East African Community Extends Troop Mandate in DR Congo Until September
© Kenya's Ministry of DefenseKenyan troops deployed in eastern DRC under the East African Community Regional Force (EACRF)
© Kenya's Ministry of Defense
In the wake of deteriorating security in eastern DR Congo where the rebel group M23 began an uprising against the government, member countries of the East African Community (EAC) set up a regional force with a mandate to secure peace and stability in the country last summer.
East Africa's leaders have agreed to prolong the mandate of a regional military force deployed to quell violence in eastern Democratic Republic of the Congo until September.
The decision was made at the East African Community summit in Burundi by the leaders of the Democratic Republic of the Congo (DRC), Kenya, South Sudan, Uganda, Rwanda, Tanzania and Burundi.
"The summit reiterated its call to all parties to de-escalate tensions and to use established regional, continental, international mechanisms to resolve any disputes in the implementation of peace in eastern DRC," the EAC statement read.
In the statement, the EAC also pointed to its "tremendous progress in its efforts to restore peace and stability in the Eastern DRC."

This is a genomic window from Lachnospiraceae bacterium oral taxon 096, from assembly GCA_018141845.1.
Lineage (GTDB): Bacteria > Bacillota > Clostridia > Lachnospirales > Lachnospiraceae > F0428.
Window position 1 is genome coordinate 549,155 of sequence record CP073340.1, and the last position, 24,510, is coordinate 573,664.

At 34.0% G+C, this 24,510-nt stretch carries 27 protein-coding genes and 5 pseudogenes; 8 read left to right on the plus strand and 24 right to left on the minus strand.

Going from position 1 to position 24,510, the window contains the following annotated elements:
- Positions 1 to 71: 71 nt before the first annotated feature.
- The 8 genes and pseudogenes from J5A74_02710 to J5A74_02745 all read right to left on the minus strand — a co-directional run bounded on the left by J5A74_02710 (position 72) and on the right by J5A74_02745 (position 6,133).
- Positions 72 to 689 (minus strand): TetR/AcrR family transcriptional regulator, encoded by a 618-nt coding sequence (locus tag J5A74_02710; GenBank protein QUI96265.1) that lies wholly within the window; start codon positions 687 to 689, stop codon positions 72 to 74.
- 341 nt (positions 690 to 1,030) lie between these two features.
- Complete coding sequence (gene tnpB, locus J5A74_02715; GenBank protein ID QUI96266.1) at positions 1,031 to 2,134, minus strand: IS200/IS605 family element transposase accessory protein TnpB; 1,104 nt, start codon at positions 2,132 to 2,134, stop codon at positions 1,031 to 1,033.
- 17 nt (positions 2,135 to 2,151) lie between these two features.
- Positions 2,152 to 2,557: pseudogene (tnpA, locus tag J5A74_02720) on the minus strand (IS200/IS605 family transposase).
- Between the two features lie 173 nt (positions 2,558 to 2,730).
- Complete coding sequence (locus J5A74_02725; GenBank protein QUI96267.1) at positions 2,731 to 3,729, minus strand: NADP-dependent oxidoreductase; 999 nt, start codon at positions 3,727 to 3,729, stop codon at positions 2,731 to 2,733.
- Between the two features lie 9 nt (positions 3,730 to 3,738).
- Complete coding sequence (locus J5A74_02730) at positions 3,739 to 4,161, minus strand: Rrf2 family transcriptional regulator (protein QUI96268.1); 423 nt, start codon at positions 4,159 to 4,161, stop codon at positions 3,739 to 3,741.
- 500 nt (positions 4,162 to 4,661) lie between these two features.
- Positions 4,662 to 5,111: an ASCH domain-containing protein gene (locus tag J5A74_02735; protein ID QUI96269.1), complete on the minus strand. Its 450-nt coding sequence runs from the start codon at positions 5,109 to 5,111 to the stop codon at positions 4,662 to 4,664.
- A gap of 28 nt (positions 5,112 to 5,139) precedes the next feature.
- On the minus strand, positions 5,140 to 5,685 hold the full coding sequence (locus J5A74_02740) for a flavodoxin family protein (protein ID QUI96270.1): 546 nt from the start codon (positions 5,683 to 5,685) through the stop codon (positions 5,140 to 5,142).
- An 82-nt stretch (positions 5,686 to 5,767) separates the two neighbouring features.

The summit also reaffirmed that the security situation in eastern DR Congo "can only be sustainably resolved through a political process and dialogue among all the parties."
DRC President Felix Tshisekedi, who called on regional forces to be more aggressive and decisive in the fight against the M23 rebels, initially agreed to extend the force’s stay until June after its mandate expired in March.
In early May, the South African Development Community (SADC) approved the deployment of its troops in the eastern DRC, in order to "restore peace and security."
Troops from three SADC countries — South Africa, Tanzania, and Malawi — have already been operating in the eastern DRC since 2013 under the umbrella of a major UN peacekeeping force, MONUSCO.
According to the UN Refugee Agency, ongoing attacks by armed groups in the Democratic Republic of the Congo continue to cause forced displacement and extreme hardship for millions of Congolese. The agency warned that the country has 6.2 million internally displaced people, while more than 1.3 million have become refugees.